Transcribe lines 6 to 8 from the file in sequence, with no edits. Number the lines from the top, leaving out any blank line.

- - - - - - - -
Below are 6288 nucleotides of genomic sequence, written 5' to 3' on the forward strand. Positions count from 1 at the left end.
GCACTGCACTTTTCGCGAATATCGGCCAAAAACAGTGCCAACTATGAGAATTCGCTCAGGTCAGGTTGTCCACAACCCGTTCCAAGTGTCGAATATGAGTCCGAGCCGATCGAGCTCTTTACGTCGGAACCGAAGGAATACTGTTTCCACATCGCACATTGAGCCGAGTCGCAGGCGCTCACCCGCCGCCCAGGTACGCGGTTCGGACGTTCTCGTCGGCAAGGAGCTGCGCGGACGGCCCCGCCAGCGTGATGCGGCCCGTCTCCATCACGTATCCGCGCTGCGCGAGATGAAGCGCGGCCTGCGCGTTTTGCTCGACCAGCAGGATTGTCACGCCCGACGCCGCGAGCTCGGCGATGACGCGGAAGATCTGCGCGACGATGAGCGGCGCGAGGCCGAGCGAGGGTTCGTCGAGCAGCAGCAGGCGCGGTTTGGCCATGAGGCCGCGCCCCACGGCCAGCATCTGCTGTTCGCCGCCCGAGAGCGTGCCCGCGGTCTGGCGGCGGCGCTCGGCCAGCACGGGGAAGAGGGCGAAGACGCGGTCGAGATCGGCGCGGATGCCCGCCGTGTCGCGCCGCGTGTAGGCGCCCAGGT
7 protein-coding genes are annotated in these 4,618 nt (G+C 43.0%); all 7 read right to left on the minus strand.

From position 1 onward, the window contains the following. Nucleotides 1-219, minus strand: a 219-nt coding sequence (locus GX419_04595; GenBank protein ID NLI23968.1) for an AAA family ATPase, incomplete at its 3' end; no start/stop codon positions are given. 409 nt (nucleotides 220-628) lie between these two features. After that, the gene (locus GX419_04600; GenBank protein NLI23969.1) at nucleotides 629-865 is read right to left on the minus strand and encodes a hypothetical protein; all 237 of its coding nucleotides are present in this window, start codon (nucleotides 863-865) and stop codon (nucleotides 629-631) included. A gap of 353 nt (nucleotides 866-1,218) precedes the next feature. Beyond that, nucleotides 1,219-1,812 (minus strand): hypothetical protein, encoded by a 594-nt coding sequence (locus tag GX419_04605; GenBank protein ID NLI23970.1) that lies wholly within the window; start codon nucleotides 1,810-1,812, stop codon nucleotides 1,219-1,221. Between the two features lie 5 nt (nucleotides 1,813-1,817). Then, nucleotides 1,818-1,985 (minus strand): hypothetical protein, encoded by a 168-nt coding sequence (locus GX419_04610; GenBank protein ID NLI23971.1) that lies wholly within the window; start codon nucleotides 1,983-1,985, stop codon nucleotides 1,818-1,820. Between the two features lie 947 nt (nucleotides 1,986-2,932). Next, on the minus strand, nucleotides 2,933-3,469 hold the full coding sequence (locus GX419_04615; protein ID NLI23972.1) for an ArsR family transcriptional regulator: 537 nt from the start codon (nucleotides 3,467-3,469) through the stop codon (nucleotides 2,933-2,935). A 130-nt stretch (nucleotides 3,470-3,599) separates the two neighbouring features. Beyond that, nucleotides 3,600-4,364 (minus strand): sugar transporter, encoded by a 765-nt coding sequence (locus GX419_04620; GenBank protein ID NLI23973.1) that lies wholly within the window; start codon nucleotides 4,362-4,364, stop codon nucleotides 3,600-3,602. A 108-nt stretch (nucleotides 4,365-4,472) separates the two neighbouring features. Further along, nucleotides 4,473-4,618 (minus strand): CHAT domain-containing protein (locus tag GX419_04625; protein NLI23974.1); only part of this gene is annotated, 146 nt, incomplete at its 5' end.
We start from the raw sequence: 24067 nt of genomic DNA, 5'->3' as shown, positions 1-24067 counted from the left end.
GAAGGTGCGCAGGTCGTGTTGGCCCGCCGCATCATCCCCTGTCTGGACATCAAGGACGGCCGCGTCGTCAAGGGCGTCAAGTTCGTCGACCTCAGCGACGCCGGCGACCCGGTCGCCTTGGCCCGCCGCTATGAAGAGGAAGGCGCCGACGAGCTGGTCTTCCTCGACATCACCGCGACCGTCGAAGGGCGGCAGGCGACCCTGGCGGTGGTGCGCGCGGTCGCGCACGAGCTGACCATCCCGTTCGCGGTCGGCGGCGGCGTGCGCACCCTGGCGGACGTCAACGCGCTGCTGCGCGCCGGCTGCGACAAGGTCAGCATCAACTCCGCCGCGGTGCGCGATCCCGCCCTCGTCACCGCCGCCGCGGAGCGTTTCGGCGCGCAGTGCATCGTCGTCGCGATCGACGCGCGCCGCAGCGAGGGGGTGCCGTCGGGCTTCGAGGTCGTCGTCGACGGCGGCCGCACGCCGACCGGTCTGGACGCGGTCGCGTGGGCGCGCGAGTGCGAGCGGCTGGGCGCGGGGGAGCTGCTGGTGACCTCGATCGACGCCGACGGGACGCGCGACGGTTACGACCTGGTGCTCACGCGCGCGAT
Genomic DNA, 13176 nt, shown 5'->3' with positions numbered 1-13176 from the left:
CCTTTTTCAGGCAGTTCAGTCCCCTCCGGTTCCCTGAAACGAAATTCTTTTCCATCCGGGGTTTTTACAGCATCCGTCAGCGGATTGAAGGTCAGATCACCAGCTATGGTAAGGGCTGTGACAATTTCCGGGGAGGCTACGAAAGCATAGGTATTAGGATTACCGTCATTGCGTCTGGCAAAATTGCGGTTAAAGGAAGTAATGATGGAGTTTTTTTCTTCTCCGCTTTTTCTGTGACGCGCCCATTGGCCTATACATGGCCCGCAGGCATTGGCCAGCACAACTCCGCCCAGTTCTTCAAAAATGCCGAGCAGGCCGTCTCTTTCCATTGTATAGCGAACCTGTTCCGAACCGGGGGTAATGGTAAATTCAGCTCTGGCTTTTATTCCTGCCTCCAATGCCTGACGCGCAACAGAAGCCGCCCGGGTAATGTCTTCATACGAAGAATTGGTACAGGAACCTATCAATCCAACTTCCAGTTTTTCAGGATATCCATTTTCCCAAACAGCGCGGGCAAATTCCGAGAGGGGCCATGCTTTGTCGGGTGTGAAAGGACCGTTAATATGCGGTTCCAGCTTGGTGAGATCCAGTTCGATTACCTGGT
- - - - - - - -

GAAGGTGCGCAGGTCGTGTTGGCCCGCCGCATCATCCCCTGTCTGGACATCAAGGACGGCCGCGTCGTCAAGGGCGTCAAGTTCGTCGACCTCAGCGACGCCGGCGACCCGGTCGCCTTGGCCCGCCGCTATGAAGAGGAAGGCGCCGACGAGCTGGTCTTCCTCGACATCACCGCGACCGTCGAAGGGCGGCAGGCGACCCTGGCGGTGGTGCGCGCGGTCGCGCACGAGCTGACCATCCCGTTCGCGGTCGGCGGCGGCGTGCGCACCCTGGCGGACGTCAACGCGCTGCTGCGCGCCGGCTGCGACAAGGTCAGCATCAACTCCGCCGCGGTGCGCGATCCCGCCCTCGTCACCGCCGCCGCGGAGCGTTTCGGCGCGCAGTGCATCGTCGTCGCGATCGACGCGCGCCGCAGCGAGGGGGTGCCGTCGGGCTTCGAGGTCGTCGTCGACGGCGGCCGCACGCCGACCGGTCTGGACGCGGTCGCGTGGGCGCGCGAGTGCGAGCGGCTGGGCGCGGGGGAGCTGCTGGTGACCTCGATCGACGCCGACGGGACGCGCGACGGTTACGACCTGGTGCTCACGCGCGCGAT
Genomic DNA, 13176 nt, shown 5'->3' with positions numbered 1-13176 from the left:
CCTTTTTCAGGCAGTTCAGTCCCCTCCGGTTCCCTGAAACGAAATTCTTTTCCATCCGGGGTTTTTACAGCATCCGTCAGCGGATTGAAGGTCAGATCACCAGCTATGGTAAGGGCTGTGACAATTTCCGGGGAGGCTACGAAAGCATAGGTATTAGGATTACCGTCATTGCGTCTGGCAAAATTGCGGTTAAAGGAAGTAATGATGGAGTTTTTTTCTTCTCCGCTTTTTCTGTGACGCGCCCATTGGCCTATACATGGCCCGCAGGCATTGGCCAGCACAACTCCGCCCAGTTCTTCAAAAATGCCGAGCAGGCCGTCTCTTTCCATTGTATAGCGAACCTGTTCCGAACCGGGGGTAATGGTAAATTCAGCTCTGGCTTTTATTCCTGCCTCCAATGCCTGACGCGCAACAGAAGCCGCCCGGGTAATGTCTTCATACGAAGAATTGGTACAGGAACCTATCAATCCAACTTCCAGTTTTTCAGGATATCCATTTTCCCAAACAGCGCGGGCAAATTCCGAGAGGGGCCATGCTTTGTCGGGTGTGAAAGGACCGTTAATATGCGGTTCCAGCTTGGTGAGATCCAGTTCGATTACCTGGT